August 4, 2011
by J.R. Bookwalter, MacLife
Apple unleashed a firestorm of controversy following the release of Final Cut Pro X, with professional video editors up in arms over missing features and the inability to open legacy project files. As it turns out, some of the so-called “missing features” are simply tucked away in the new FCPX user interface, which has created confusion for legacy users. Here are some ways to make the revamped app function a little more like Final Cut Pro 7.
How To Get a Dual-Monitor Display
Early reports claimed Final Cut Pro X couldn’t display video on a second monitor, which isn’t entirely true. While we wait for third-party hardware manufacturers to provide solutions for getting broadcast video to external monitors, users with two computer displays can at least get a full-screen view of their work right now.
After selecting Window > Show Viewer on Second Display, you’ll notice the entire Viewer window has moved to your extra display, including playback controls. Click the “Play full screen” button in the bottom right corner and your current selection will start playing back full screen, just like FCP7. To get things back to normal, press the Esc key to get back to windowed mode, then Window > Show Viewer in the Main Window.
Single-monitor users can also join in the fun with a full-screen preview of your timeline or clip by clicking the same “Play full screen” button in the Viewer. Now you’ll see a clutter-free view of your work on your display so you can make sure things are working the way you want.
Making the Timeline Look and Feel More Familiar
Longtime Final Cut Pro users are rightfully frustrated by FCPX’s new Skimmer tool, which skims through audio and video on the timeline as you move across it. While you can easily turn audio skimming off to make it a less noisy affair, the better solution is to turn skimming off entirely in the upper right corner of the timeline window for a more familiar editing experience. Now grab the playhead or use the traditional J, K and L keys to move across your timeline like it’s 2010.
If you prefer FCP7’s classic sequence look, you can use Clip Appearance at the bottom of the screen to get things looking familiar again. In addition to turning Clip Connections on or off and adjusting clip height, users can also select from six timeline presets, including audio waveform only, blank clip or any combination of the two.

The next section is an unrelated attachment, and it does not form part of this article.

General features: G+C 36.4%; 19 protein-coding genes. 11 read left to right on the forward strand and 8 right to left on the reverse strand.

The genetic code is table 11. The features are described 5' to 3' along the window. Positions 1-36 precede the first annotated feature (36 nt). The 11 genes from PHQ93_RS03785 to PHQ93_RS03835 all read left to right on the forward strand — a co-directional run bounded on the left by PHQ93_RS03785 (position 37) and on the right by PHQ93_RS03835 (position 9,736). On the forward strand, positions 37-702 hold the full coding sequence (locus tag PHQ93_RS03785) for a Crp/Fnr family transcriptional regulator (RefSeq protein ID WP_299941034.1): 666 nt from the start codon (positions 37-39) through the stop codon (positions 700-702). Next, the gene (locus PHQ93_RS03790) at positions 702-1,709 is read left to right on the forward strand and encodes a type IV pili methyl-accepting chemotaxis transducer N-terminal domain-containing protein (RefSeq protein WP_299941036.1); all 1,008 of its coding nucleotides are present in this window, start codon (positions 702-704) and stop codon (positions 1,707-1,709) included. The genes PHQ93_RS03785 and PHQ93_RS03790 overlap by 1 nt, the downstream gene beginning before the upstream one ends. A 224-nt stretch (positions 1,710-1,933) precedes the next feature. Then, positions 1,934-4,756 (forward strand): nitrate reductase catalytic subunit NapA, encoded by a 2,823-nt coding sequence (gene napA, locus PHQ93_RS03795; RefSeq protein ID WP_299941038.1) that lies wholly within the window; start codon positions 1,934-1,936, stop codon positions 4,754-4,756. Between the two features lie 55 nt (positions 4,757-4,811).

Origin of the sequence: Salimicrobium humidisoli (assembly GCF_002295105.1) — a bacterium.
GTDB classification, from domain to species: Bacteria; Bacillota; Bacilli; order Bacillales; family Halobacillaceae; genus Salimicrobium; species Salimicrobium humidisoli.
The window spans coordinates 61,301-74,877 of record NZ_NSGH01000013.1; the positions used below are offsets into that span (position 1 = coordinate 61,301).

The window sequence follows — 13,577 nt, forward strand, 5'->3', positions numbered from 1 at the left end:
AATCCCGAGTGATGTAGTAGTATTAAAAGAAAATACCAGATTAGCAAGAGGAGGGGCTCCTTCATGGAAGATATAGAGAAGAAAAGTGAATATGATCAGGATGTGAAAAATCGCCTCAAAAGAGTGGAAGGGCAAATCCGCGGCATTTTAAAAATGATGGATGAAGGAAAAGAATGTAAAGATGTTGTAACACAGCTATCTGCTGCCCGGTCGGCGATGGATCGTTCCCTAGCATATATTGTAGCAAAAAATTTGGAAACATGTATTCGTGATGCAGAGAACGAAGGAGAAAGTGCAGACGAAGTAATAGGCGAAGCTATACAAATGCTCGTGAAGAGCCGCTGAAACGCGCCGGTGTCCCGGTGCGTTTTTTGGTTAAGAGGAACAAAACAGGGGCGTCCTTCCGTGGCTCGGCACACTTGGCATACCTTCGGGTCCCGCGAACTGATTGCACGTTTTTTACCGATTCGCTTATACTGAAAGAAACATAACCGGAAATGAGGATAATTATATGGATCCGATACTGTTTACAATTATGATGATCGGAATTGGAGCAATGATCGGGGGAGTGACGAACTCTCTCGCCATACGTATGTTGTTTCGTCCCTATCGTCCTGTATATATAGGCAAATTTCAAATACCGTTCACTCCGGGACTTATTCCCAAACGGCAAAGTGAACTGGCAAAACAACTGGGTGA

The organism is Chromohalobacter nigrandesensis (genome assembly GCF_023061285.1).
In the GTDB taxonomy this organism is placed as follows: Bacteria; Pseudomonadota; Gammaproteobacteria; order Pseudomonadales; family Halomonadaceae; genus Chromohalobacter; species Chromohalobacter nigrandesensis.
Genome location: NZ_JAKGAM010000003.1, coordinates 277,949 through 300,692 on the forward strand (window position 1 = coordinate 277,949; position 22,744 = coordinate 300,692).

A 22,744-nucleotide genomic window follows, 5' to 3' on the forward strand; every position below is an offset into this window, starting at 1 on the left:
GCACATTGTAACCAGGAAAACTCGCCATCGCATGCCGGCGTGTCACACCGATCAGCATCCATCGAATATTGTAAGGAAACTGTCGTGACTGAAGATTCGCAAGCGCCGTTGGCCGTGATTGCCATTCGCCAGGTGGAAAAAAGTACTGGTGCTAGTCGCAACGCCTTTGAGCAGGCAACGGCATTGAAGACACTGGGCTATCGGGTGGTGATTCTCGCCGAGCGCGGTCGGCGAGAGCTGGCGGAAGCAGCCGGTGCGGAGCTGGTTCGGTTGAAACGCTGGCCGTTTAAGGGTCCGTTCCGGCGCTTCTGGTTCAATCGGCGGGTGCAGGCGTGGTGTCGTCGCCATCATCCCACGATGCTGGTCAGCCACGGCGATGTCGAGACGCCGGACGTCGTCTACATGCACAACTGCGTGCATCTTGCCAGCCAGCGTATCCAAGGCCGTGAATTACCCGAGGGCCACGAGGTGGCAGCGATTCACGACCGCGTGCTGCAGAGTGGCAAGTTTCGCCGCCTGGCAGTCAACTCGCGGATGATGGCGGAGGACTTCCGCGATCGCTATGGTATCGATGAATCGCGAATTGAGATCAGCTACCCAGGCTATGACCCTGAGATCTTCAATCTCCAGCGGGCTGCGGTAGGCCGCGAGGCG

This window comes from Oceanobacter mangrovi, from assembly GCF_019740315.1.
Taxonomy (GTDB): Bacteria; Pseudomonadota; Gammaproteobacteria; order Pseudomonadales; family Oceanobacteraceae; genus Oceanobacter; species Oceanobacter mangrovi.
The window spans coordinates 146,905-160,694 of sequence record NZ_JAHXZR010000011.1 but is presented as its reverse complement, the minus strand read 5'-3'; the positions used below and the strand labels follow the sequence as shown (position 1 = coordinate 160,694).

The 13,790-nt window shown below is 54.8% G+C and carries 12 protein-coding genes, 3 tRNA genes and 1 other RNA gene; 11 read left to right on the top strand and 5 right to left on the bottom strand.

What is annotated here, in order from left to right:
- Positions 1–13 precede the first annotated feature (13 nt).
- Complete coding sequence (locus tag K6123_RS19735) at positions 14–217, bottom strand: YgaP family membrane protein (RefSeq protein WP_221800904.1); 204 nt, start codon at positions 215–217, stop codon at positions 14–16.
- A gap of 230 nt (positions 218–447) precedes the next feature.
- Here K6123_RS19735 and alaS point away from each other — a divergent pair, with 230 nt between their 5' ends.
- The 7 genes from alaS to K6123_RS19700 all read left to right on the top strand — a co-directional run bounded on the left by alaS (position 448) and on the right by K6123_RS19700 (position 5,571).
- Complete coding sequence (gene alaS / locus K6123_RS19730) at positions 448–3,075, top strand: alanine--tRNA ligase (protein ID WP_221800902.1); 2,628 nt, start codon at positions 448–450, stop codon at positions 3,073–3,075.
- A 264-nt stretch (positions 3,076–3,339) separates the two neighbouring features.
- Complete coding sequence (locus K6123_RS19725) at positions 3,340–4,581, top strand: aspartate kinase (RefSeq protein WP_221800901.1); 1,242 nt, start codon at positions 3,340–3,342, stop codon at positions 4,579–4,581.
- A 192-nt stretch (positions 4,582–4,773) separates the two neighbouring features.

Reclaim the Audio Meters
By default, FCPX hides the audio meters to keep the user interface clean. Thankfully, a visit to Window > Show Audio Meters bring them back again, in their comfortable lower right corner spot on your display.
While Apple has eliminated audio track assigning in this initial version, you can use the Pan Mode to move a clip around in either stereo or 5.1 surround. Select a clip and visit the Audio tab in the Inspector, then look for Pan Mode under “Volume and Pan.” If you have music or ambient effects, Apple has included presets to put them in just the perfect space in your surround mix – or you can break out the Surround Panner to push audio anywhere you’d like.
Keep Your Media In Place When Importing
Apple’s simplified FCPX media management has bewildered many longtime users, but you can retain some control over your media if you know how. When importing existing media on a drive you already use for editing, simply choose File > Import > Files and make sure “Copy files to Final Cut Pro Events folder” is unchecked under Organizing, which will assure your media stays where it is – FCPX will simply link to the location in question. Likewise, “Create optimized media” under Transcoding should also be unchecked so FCPX doesn’t create new media files when you don’t want them.
Older versions of Final Cut Pro used scratch disks to determine where render files wound up, while FCPX keeps them together with your project file. You’ll want to make sure to select a large, fast drive when starting a new project, which may not be the internal hard disk on your computer as you’ve probably done in the past.
How To Get the Slug Function Back
Veteran Final Cut Pro editors get plenty of use out of the Slug function for filling out gaps in a sequence. Sadly, the Slug function (not to mention the sequence!) is gone in FCPX, but fear not: You can evoke the spirit of that tool by choosing Edit > Insert Gap, which places three seconds of black in your timeline at the playhead location. Even better, Edit > Insert Placeholder can be used for roughing out missing scenes, complete with options for framing, people, gender, background, sky and even interior or exterior locations.
How To Display Event Media with List View
Final Cut Pro X defaults to displaying Events in iMovie-like strips, but pros generally prefer to see more details. Select “Show clips in List View” at the bottom of the Events pane to get a more familiar, detailed list view of your media, which can be grouped or arranged in a number of different ways with the Action pop-up menu.
Emulating Multicam Editing with Compound Clips
Multi-camera editing is MIA from Final Cut Pro X, although Apple promises the real thing is coming in the next major update. In the meantime, you can simulate multicam for simple workflows by using automatic clip synchronization, which uses the audio waveforms of multiple video and audio clips to create a Compound Clip that can be edited in a similar style.
Get Back Those Lost Keyboard Shortcuts
Unhappy that Apple changed your favorite Final Cut Pro keyboard shortcuts? You can get most of them back with a visit to Final Cut Pro > Commands > Customize, which opens the Command Editor window. Here you’ll get a view of all assigned keys on your attached keyboard, and you can configure them to your heart’s content or even save them for others to import into their own workflows.
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